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Instructions For 1040ez 2013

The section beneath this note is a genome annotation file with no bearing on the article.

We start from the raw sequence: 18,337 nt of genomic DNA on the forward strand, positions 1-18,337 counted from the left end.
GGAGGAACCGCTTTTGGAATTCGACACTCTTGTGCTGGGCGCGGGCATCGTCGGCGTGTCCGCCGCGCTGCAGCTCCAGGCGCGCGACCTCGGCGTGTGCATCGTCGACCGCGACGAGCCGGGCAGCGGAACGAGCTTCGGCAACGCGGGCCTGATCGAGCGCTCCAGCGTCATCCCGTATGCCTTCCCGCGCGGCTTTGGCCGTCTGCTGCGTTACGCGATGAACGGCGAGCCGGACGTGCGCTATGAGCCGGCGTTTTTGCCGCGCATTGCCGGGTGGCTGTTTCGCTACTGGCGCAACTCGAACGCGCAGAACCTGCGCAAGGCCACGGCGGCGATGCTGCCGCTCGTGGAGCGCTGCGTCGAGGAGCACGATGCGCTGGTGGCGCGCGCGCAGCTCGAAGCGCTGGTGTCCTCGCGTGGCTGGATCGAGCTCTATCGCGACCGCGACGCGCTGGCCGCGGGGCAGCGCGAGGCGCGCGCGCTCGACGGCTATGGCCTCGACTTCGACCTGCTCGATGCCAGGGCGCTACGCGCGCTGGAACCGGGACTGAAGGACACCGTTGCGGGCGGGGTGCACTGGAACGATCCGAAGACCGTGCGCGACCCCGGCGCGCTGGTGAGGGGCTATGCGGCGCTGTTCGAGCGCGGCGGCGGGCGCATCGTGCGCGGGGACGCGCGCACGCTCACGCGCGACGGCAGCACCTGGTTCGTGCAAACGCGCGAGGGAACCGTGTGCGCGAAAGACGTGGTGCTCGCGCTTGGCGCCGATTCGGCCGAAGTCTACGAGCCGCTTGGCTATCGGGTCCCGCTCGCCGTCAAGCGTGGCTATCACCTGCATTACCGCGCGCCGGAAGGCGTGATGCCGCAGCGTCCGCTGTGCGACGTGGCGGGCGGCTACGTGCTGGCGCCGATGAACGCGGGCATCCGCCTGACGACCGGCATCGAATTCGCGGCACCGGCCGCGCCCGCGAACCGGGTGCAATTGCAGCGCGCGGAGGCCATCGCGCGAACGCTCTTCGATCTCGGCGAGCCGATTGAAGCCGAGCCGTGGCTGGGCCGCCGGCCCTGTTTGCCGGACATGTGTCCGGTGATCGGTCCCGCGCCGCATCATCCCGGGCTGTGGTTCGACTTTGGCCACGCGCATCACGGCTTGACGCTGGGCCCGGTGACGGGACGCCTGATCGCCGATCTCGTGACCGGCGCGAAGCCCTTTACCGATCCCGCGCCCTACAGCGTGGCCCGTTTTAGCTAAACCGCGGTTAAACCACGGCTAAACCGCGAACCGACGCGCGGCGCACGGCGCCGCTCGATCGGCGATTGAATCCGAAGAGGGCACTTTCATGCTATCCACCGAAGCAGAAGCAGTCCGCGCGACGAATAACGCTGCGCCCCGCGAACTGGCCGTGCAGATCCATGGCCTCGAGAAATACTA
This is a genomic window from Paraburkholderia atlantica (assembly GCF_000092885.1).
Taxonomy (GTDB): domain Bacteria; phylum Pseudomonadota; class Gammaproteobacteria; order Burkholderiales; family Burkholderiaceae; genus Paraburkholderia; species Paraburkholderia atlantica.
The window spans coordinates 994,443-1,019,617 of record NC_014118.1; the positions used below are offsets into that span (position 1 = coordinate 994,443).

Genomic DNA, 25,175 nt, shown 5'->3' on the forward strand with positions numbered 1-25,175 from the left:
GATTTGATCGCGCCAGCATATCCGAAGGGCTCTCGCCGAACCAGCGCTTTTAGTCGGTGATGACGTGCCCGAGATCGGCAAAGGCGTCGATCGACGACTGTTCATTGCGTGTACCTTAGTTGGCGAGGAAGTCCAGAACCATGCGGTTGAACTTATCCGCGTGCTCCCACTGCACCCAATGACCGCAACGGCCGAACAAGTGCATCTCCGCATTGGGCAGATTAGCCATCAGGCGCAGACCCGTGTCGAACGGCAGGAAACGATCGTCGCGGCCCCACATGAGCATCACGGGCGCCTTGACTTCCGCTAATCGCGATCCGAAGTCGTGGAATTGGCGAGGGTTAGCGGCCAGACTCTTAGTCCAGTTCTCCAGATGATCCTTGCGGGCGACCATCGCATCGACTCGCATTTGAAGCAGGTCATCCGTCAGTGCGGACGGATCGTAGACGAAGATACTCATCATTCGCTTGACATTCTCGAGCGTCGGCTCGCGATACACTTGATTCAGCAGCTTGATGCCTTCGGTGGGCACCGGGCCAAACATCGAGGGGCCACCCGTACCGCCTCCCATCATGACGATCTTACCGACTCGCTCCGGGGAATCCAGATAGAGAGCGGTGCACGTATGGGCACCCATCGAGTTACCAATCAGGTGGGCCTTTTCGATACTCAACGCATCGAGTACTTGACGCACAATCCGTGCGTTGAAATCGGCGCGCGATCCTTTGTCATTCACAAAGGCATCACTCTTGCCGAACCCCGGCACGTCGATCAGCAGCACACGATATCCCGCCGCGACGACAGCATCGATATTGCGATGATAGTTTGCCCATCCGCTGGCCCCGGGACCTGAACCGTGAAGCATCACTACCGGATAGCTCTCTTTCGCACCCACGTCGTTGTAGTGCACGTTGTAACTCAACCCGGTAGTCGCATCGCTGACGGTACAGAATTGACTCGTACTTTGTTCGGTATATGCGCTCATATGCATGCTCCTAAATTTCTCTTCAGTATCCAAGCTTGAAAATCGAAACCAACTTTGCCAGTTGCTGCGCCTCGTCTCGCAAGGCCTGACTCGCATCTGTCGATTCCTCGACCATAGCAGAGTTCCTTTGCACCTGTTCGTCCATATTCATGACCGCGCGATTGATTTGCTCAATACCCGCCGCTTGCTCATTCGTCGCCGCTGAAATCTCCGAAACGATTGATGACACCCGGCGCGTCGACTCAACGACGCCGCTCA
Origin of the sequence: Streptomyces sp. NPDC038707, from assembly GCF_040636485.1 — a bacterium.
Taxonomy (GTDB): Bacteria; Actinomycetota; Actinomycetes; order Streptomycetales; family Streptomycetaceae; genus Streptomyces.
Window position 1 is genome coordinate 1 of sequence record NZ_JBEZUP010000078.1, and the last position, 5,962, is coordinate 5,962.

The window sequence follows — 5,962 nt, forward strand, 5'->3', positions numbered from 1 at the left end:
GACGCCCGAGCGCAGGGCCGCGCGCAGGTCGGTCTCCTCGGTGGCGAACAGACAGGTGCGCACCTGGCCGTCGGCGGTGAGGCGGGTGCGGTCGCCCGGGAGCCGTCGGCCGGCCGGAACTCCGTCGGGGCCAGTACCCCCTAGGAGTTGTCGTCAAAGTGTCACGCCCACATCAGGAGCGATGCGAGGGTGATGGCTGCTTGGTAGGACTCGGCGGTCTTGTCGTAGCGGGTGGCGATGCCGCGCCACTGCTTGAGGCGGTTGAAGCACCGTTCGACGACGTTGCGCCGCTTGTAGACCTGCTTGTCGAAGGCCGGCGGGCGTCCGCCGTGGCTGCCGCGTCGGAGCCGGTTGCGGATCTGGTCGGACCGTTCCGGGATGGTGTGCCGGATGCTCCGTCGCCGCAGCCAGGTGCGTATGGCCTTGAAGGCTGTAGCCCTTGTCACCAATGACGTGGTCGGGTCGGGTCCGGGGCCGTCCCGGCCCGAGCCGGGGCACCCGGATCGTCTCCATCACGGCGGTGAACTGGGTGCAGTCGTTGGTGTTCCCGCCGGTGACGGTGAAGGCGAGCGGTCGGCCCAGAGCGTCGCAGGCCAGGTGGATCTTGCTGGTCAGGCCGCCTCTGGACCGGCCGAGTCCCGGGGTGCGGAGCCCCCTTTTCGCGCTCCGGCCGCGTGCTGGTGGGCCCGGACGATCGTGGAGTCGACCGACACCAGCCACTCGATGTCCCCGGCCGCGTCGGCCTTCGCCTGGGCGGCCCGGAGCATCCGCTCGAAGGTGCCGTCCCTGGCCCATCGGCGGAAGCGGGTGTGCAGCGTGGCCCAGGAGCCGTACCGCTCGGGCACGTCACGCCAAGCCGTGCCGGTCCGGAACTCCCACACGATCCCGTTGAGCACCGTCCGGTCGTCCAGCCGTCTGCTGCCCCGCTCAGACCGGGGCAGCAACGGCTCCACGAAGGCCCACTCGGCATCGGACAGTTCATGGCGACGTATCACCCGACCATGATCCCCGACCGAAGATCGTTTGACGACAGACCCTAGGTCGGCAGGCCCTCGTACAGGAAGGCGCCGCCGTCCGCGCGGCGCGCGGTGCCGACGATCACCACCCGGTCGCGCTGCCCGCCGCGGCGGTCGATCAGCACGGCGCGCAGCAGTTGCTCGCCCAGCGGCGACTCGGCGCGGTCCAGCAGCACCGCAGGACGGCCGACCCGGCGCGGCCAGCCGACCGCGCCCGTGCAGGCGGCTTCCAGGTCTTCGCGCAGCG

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Instructions For 1040ez 2013